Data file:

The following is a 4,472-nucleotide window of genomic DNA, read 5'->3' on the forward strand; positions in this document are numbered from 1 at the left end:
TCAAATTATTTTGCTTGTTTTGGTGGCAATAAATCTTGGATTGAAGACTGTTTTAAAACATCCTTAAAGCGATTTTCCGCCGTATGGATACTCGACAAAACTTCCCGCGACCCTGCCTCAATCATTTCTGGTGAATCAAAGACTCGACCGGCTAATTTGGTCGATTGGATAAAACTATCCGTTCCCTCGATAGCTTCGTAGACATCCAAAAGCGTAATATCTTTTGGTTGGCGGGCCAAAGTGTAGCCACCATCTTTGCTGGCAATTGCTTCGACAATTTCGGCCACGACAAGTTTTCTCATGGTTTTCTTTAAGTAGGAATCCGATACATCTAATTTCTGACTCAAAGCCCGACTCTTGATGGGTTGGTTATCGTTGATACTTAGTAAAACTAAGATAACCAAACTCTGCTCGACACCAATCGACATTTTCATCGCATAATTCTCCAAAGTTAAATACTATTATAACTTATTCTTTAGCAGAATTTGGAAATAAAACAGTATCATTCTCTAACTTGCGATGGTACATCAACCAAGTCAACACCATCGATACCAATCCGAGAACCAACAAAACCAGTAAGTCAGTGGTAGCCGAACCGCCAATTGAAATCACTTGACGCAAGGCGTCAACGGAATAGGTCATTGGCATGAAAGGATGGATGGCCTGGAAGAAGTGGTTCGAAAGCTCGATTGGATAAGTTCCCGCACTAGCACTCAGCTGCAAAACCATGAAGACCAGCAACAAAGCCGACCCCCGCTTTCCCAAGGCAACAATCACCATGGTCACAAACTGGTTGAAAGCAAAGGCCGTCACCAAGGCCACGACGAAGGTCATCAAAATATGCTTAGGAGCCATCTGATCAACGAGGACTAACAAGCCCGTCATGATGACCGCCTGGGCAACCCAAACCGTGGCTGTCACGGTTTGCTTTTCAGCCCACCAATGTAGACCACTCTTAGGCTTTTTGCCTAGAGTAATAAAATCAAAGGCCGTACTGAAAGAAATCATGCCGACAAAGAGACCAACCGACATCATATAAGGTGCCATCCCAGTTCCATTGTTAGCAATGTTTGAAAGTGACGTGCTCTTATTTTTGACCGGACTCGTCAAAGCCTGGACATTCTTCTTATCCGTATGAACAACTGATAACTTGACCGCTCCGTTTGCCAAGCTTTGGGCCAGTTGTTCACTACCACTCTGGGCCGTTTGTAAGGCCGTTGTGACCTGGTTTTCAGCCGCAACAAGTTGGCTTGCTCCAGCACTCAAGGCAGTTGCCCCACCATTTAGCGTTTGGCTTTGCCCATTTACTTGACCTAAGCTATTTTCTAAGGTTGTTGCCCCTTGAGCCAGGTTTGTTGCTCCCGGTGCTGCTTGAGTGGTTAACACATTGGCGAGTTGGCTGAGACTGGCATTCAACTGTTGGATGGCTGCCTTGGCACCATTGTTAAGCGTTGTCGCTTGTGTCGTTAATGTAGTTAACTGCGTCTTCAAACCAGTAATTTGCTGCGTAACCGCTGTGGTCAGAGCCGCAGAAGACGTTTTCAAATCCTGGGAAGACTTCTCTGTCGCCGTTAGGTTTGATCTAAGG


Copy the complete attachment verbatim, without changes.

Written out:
The following is a 4,472-nucleotide window of genomic DNA, read 5'->3' on the forward strand; positions in this document are numbered from 1 at the left end:
TCAAATTATTTTGCTTGTTTTGGTGGCAATAAATCTTGGATTGAAGACTGTTTTAAAACATCCTTAAAGCGATTTTCCGCCGTATGGATACTCGACAAAACTTCCCGCGACCCTGCCTCAATCATTTCTGGTGAATCAAAGACTCGACCGGCTAATTTGGTCGATTGGATAAAACTATCCGTTCCCTCGATAGCTTCGTAGACATCCAAAAGCGTAATATCTTTTGGTTGGCGGGCCAAAGTGTAGCCACCATCTTTGCTGGCAATTGCTTCGACAATTTCGGCCACGACAAGTTTTCTCATGGTTTTCTTTAAGTAGGAATCCGATACATCTAATTTCTGACTCAAAGCCCGACTCTTGATGGGTTGGTTATCGTTGATACTTAGTAAAACTAAGATAACCAAACTCTGCTCGACACCAATCGACATTTTCATCGCATAATTCTCCAAAGTTAAATACTATTATAACTTATTCTTTAGCAGAATTTGGAAATAAAACAGTATCATTCTCTAACTTGCGATGGTACATCAACCAAGTCAACACCATCGATACCAATCCGAGAACCAACAAAACCAGTAAGTCAGTGGTAGCCGAACCGCCAATTGAAATCACTTGACGCAAGGCGTCAACGGAATAGGTCATTGGCATGAAAGGATGGATGGCCTGGAAGAAGTGGTTCGAAAGCTCGATTGGATAAGTTCCCGCACTAGCACTCAGCTGCAAAACCATGAAGACCAGCAACAAAGCCGACCCCCGCTTTCCCAAGGCAACAATCACCATGGTCACAAACTGGTTGAAAGCAAAGGCCGTCACCAAGGCCACGACGAAGGTCATCAAAATATGCTTAGGAGCCATCTGATCAACGAGGACTAACAAGCCCGTCATGATGACCGCCTGGGCAACCCAAACCGTGGCTGTCACGGTTTGCTTTTCAGCCCACCAATGTAGACCACTCTTAGGCTTTTTGCCTAGAGTAATAAAATCAAAGGCCGTACTGAAAGAAATCATGCCGACAAAGAGACCAACCGACATCATATAAGGTGCCATCCCAGTTCCATTGTTAGCAATGTTTGAAAGTGACGTGCTCTTATTTTTGACCGGACTCGTCAAAGCCTGGACATTCTTCTTATCCGTATGAACAACTGATAACTTGACCGCTCCGTTTGCCAAGCTTTGGGCCAGTTGTTCACTACCACTCTGGGCCGTTTGTAAGGCCGTTGTGACCTGGTTTTCAGCCGCAACAAGTTGGCTTGCTCCAGCACTCAAGGCAGTTGCCCCACCATTTAGCGTTTGGCTTTGCCCATTTACTTGACCTAAGCTATTTTCTAAGGTTGTTGCCCCTTGAGCCAGGTTTGTTGCTCCCGGTGCTGCTTGAGTGGTTAACACATTGGCGAGTTGGCTGAGACTGGCATTCAACTGTTGGATGGCTGCCTTGGCACCATTGTTAAGCGTTGTCGCTTGTGTCGTTAATGTAGTTAACTGCGTCTTCAAACCAGTAATTTGCTGCGTAACCGCTGTGGTCAGAGCCGCAGAAGACGTTTTCAAATCCTGGGAAGACTTCTCTGTCGCCGTTAGGTTTGATCTAAGG